Turn Around
October 2, 2023

Need to Turn Your Business Around? Here’s What to Do in Your First 100 Days.

by Bill Canady in Management Practices0 Comments

Need to Turn Your Business Around? Here’s What to Do in Your First 100 Days.

written by Bill Canady | Management Practices

October 2, 2023

When Franklin D. Roosevelt was elected president of the United States and took office in March 1933, he led an extraordinary three months-plus program of new legislation to turn Depression-plagued America around in his administration’s First 100 Days.

Your mission? Turn your business around. As with FDR, your success depends heavily on what you do during your First 100 Days.

What can you do in 100 days? A lot, as it turns out.

To turn a business around you need to grow your business. Before you can grow your business, you must earn the right to grow. Do it by the numbers. Apply the 80/20 Principle to simplify your business by focusing it on the roughly 20 percent of inputs (products, customers, personnel, actions, initiatives) that produce roughly 80 percent of your profit.

Critical Few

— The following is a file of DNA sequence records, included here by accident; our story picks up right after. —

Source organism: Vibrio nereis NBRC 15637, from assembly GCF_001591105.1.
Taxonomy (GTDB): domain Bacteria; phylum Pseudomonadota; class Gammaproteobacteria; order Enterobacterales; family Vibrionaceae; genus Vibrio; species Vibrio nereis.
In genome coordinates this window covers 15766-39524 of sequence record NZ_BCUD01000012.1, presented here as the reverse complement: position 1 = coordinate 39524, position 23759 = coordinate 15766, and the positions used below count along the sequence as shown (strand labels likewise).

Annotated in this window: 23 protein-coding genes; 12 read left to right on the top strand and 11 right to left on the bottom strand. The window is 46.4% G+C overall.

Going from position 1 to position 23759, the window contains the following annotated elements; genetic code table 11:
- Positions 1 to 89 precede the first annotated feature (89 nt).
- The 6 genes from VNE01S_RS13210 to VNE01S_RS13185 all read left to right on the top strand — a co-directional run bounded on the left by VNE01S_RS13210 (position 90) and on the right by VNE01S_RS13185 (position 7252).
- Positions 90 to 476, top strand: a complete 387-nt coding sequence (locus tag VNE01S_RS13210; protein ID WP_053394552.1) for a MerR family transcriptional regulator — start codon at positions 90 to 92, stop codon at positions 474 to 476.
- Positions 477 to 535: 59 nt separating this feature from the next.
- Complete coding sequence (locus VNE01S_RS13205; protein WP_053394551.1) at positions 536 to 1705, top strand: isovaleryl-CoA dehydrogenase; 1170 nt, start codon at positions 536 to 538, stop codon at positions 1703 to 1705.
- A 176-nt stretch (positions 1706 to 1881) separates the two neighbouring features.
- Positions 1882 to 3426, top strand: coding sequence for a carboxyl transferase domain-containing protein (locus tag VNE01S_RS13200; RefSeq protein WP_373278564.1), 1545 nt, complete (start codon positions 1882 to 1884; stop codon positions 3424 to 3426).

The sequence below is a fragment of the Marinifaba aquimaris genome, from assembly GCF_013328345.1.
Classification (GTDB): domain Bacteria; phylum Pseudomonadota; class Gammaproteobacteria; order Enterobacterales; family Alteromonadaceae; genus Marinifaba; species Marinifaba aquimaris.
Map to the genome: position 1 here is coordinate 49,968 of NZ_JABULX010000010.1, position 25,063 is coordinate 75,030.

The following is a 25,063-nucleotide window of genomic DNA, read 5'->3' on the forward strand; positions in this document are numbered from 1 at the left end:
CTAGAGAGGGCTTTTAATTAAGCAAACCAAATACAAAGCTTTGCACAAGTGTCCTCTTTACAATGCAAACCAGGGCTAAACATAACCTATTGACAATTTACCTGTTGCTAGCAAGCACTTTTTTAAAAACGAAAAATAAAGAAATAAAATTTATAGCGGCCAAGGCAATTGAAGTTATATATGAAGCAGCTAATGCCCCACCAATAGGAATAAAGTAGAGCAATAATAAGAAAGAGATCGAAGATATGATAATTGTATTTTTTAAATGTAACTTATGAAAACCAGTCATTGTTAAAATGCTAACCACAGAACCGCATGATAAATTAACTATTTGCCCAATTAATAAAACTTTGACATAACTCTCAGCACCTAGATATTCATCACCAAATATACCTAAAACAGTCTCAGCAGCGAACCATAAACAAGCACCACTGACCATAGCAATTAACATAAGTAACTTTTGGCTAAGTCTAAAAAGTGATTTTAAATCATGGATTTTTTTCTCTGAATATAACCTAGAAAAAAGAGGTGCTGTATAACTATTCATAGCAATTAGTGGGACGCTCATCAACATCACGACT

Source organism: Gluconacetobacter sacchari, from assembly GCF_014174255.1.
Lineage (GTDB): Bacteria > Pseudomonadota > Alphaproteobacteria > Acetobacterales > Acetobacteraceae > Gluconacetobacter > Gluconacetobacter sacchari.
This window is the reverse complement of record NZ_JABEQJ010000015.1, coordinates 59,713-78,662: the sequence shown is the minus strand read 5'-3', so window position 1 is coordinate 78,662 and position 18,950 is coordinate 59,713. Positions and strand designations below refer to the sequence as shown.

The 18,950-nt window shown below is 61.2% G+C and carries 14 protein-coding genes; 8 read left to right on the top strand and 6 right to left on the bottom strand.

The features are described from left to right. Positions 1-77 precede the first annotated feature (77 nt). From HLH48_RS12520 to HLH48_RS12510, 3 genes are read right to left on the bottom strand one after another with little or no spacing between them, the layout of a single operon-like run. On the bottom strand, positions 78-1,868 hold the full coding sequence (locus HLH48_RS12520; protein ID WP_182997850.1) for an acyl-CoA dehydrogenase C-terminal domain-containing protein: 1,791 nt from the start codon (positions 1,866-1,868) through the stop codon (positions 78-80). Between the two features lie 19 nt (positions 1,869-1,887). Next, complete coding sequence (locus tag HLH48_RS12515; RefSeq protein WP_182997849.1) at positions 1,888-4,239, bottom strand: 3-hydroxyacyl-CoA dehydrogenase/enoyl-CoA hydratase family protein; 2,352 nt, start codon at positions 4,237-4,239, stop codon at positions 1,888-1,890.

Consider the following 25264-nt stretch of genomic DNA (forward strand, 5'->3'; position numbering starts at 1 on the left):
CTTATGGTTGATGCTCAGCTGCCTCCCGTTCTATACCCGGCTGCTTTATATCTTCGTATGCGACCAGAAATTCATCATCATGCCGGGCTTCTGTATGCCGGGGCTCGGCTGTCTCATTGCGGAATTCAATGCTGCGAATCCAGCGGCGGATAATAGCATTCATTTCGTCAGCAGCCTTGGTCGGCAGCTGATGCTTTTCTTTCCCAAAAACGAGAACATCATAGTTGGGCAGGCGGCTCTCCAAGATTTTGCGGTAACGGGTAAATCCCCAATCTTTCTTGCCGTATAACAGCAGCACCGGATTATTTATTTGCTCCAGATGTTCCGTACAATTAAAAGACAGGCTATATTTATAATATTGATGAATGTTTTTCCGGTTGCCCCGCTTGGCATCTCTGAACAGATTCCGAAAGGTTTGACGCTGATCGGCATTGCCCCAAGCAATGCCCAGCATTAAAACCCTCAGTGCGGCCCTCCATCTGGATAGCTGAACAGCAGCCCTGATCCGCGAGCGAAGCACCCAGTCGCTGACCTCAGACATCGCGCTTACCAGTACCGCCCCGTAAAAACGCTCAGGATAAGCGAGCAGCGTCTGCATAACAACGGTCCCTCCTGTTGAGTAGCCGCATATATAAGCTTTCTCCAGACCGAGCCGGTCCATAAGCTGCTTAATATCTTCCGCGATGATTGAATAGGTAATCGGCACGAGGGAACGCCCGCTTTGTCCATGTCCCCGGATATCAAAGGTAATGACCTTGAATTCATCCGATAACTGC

Your opportunity in the First 100 Days is to create the embryo—the potential—of profitable growth, whether your company is a brand new startup or a business in dire need of serious redemption, recovery, reform, or even rebirth. Within the First 100 Days, you can identify the critical few products and customers that generate most of your profit, and you can create an executable strategy that focuses on the critical few to the exclusion of the trivial many that cost your business in overhead and misallocated resources.

The four steps that follow, which can be completed in your First 100 Days, will position your company not merely for survival but will set a goal for growth that will drive your business plan for the next three to five years.

Step 1: Set a Goal